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From Starter to Finish

Baking with sourdough taps into an ancient alchemy.

With flour, water, a little salt for flavor and this magical mix of microbes — wild yeasts and lactobacilli, actually — you can create bread.

The chewy, tangy loaves, fresh from a patient baker's home oven, trace their lineage from the earliest leavened loaves in ancient Egypt, through prospectors' cabins and wagon trains heading West to trendy artisan bakeries today.

Apple Cellar Bakery and Bistro in Ashland uses starters created by founder Robert Day nearly 17 years ago.

"I must have had 50 different experiments going," he said, likening the process to Thomas Edison inventing the light bulb, with plenty of failures and even some small explosions along the way.

He coaxed growth from starters featuring milk, cumin, grapes and other fruits before finding a winner in a potato, water and flour mix.

"You can create something delicious or horrible," said Day, who sold the business but still works there as marketing and development director. "Some of them smelled like something I wouldn't eat, but this one had that yeasty, nutty, sour smell that will make it right."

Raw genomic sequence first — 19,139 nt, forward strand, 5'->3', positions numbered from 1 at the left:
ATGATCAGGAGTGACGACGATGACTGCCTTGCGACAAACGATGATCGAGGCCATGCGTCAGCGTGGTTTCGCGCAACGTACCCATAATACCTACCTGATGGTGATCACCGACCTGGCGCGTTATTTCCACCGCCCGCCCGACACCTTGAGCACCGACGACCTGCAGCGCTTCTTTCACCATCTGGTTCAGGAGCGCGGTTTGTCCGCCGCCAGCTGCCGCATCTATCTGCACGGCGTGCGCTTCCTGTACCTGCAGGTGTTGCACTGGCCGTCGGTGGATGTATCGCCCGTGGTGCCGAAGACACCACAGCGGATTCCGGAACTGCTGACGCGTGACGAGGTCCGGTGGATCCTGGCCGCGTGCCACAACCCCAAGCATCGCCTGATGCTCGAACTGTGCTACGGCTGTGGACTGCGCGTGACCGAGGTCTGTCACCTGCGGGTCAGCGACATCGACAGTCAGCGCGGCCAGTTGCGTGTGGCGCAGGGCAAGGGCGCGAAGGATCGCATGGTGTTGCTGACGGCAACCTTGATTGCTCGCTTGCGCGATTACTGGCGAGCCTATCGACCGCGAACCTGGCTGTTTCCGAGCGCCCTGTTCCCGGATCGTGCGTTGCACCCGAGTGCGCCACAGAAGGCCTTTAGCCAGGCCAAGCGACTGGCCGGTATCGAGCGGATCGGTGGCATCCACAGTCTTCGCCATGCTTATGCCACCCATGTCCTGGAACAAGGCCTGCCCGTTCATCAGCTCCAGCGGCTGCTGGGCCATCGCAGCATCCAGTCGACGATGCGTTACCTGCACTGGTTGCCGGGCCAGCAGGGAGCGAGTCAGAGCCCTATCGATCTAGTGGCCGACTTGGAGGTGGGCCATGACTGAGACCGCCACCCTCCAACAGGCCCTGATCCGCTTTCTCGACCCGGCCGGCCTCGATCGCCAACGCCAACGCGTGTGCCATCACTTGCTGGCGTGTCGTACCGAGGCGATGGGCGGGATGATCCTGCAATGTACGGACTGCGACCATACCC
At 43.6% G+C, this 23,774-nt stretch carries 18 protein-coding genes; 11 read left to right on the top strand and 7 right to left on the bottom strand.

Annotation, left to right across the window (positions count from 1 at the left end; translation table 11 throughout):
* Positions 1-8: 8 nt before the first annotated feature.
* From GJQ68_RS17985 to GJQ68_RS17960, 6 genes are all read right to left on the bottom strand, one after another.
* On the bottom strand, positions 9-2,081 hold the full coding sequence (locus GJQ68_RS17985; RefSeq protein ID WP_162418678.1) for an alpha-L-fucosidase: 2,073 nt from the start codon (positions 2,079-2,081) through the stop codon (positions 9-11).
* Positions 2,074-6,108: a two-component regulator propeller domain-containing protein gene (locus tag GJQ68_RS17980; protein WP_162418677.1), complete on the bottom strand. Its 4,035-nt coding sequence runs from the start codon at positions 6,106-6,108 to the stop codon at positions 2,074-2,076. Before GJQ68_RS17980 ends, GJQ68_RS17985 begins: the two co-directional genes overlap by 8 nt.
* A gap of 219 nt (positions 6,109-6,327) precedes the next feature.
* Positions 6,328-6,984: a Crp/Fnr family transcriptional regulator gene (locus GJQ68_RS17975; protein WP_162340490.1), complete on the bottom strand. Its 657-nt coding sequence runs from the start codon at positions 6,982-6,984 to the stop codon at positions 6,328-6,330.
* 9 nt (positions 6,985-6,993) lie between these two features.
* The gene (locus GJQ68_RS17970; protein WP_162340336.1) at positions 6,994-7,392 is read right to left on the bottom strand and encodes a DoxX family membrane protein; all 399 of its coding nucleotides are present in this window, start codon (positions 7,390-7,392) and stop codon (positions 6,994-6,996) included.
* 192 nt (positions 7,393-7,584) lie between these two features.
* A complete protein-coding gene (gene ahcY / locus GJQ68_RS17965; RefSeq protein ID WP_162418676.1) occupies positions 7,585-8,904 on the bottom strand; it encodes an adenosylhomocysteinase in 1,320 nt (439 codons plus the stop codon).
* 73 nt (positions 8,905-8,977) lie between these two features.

Even after opening Apple Cellar in 1994, Day tinkered with the mix to ensure predictable results year-round in the Rogue Valley, which has drastic seasonal temperature changes compared with San Francisco, where sourdough famously thrives. Now the bakery uses the batter-like original for its Jewish rye and a firm dough called levain made from that starter for its Ashland sourdough.

In Medford, Great Harvest Bread Co. has a sourdough culture grown from one at San Francisco Baking Institute four years ago. Owner Dan Allen sent an employee to the artisan bread program there after he spent years dabbling on the side to create a consistent, commercially viable sourdough.

"It was our most requested item," he said.

The bakery makes sourdough bread Tuesday through Thursday each week but feeds the starter, a firm dough that is never refrigerated, every 12 hours, 365 days a year.

Despite the easy availability of good sourdough bread from bakeries around the Rogue Valley, I wanted to try making it myself.